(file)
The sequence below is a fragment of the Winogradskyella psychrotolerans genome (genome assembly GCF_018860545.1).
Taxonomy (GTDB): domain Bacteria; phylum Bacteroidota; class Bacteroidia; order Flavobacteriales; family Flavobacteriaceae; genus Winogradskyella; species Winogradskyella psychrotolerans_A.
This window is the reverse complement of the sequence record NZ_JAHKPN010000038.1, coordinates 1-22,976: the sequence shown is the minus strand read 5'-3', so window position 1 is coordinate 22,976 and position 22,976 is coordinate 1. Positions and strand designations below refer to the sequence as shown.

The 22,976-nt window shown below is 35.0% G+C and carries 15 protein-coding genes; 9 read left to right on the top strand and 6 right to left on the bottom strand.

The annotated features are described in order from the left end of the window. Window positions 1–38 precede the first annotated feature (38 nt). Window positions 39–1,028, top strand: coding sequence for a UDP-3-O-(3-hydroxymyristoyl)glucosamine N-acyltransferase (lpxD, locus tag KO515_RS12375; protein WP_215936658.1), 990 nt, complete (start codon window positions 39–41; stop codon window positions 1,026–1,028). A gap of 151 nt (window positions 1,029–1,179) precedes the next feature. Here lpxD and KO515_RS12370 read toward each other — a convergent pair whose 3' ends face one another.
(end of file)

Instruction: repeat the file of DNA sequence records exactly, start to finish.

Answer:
The sequence below is a fragment of the Winogradskyella psychrotolerans genome (genome assembly GCF_018860545.1).
Taxonomy (GTDB): domain Bacteria; phylum Bacteroidota; class Bacteroidia; order Flavobacteriales; family Flavobacteriaceae; genus Winogradskyella; species Winogradskyella psychrotolerans_A.
This window is the reverse complement of the sequence record NZ_JAHKPN010000038.1, coordinates 1-22,976: the sequence shown is the minus strand read 5'-3', so window position 1 is coordinate 22,976 and position 22,976 is coordinate 1. Positions and strand designations below refer to the sequence as shown.

The 22,976-nt window shown below is 35.0% G+C and carries 15 protein-coding genes; 9 read left to right on the top strand and 6 right to left on the bottom strand.

The annotated features are described in order from the left end of the window. Window positions 1–38 precede the first annotated feature (38 nt). Window positions 39–1,028, top strand: coding sequence for a UDP-3-O-(3-hydroxymyristoyl)glucosamine N-acyltransferase (lpxD, locus tag KO515_RS12375; protein WP_215936658.1), 990 nt, complete (start codon window positions 39–41; stop codon window positions 1,026–1,028). A gap of 151 nt (window positions 1,029–1,179) precedes the next feature. Here lpxD and KO515_RS12370 read toward each other — a convergent pair whose 3' ends face one another.